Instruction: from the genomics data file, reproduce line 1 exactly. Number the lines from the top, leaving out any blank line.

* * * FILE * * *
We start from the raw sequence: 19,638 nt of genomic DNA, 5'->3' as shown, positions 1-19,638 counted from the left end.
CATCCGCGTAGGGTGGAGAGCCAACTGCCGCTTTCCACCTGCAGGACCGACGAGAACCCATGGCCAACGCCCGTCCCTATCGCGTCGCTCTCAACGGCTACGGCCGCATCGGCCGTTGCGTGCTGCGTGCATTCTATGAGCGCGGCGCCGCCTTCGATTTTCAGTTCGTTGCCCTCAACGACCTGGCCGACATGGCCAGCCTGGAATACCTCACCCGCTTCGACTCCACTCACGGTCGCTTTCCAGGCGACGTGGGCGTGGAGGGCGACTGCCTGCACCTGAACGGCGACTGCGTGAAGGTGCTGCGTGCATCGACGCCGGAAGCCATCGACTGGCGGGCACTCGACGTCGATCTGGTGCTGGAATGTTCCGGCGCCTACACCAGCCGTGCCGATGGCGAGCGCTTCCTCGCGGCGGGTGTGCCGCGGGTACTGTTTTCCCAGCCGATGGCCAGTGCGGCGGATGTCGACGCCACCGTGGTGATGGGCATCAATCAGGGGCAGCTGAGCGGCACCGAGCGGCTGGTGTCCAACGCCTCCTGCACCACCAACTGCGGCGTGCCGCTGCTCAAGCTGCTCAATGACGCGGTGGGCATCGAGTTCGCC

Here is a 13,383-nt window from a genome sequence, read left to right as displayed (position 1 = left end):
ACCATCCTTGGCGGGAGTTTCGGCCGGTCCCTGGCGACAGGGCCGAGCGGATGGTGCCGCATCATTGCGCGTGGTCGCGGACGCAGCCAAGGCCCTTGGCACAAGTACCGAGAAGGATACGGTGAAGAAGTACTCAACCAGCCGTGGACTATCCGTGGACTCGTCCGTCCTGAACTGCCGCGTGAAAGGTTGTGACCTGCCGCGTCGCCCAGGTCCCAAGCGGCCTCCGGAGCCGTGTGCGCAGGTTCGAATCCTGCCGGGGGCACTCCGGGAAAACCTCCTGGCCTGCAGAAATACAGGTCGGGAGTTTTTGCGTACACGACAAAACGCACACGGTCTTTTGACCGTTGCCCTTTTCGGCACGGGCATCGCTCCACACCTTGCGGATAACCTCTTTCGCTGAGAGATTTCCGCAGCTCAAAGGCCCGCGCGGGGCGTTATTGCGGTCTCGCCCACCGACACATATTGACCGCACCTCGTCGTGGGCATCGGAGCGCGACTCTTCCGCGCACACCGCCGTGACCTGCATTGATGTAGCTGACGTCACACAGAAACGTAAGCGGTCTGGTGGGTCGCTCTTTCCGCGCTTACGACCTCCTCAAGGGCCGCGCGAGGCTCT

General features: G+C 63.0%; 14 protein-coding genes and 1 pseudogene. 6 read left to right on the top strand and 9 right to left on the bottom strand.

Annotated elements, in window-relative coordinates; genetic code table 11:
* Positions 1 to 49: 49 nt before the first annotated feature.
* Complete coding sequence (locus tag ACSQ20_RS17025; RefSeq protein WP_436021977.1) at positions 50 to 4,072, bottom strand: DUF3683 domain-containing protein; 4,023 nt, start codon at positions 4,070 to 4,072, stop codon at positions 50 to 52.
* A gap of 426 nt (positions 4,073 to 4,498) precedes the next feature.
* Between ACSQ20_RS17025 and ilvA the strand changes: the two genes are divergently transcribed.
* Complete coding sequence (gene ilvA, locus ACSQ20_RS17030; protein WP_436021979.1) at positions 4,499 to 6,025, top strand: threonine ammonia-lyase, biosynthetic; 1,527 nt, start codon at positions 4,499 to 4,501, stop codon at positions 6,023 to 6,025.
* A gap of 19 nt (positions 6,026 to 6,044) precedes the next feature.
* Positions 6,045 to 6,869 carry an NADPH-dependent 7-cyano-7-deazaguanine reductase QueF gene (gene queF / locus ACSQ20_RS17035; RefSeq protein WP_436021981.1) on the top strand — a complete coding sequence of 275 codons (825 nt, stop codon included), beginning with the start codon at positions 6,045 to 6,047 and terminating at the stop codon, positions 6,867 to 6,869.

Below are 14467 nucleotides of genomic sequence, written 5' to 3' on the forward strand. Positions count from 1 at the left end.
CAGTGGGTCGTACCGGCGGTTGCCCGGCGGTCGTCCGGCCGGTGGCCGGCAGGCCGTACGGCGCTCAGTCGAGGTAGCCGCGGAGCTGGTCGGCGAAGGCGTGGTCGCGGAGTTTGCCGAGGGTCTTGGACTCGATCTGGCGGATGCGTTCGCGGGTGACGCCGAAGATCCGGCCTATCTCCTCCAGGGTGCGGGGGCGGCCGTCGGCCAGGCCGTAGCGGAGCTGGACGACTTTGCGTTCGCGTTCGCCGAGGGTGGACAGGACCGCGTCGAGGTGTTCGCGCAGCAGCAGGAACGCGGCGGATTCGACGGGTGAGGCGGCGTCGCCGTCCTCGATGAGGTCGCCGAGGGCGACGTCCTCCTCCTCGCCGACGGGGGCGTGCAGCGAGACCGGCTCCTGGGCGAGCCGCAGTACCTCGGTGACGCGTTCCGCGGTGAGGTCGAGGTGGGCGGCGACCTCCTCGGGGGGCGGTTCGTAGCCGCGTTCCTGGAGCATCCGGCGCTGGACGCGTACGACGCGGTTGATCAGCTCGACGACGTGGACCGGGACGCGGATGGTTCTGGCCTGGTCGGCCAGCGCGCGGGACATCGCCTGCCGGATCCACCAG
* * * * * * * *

We start from the raw sequence: 19,638 nt of genomic DNA, 5'->3' as shown, positions 1-19,638 counted from the left end.